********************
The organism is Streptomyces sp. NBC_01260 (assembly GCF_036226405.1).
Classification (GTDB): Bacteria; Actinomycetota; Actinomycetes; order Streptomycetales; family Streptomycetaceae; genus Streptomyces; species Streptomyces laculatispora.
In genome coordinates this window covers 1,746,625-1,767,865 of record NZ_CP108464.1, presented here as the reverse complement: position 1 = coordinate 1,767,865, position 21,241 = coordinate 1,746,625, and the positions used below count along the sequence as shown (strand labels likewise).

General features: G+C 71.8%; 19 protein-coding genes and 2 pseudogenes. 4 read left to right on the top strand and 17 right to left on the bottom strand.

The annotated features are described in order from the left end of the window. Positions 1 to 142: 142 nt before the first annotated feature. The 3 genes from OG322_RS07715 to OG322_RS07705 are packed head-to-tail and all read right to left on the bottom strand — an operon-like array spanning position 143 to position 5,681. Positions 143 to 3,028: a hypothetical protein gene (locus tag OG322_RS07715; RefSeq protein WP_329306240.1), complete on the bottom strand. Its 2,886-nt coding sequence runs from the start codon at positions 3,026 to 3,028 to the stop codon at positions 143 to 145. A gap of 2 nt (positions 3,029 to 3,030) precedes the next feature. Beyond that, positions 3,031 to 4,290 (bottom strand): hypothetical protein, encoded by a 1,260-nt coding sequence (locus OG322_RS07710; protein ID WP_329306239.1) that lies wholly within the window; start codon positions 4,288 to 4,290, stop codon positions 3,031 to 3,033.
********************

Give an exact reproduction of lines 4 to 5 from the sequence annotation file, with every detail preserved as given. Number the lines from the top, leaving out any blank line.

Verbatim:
General features: G+C 71.8%; 19 protein-coding genes and 2 pseudogenes. 4 read left to right on the top strand and 17 right to left on the bottom strand.

The annotated features are described in order from the left end of the window. Positions 1 to 142: 142 nt before the first annotated feature. The 3 genes from OG322_RS07715 to OG322_RS07705 are packed head-to-tail and all read right to left on the bottom strand — an operon-like array spanning position 143 to position 5,681. Positions 143 to 3,028: a hypothetical protein gene (locus tag OG322_RS07715; RefSeq protein WP_329306240.1), complete on the bottom strand. Its 2,886-nt coding sequence runs from the start codon at positions 3,026 to 3,028 to the stop codon at positions 143 to 145. A gap of 2 nt (positions 3,029 to 3,030) precedes the next feature. Beyond that, positions 3,031 to 4,290 (bottom strand): hypothetical protein, encoded by a 1,260-nt coding sequence (locus OG322_RS07710; protein ID WP_329306239.1) that lies wholly within the window; start codon positions 4,288 to 4,290, stop codon positions 3,031 to 3,033.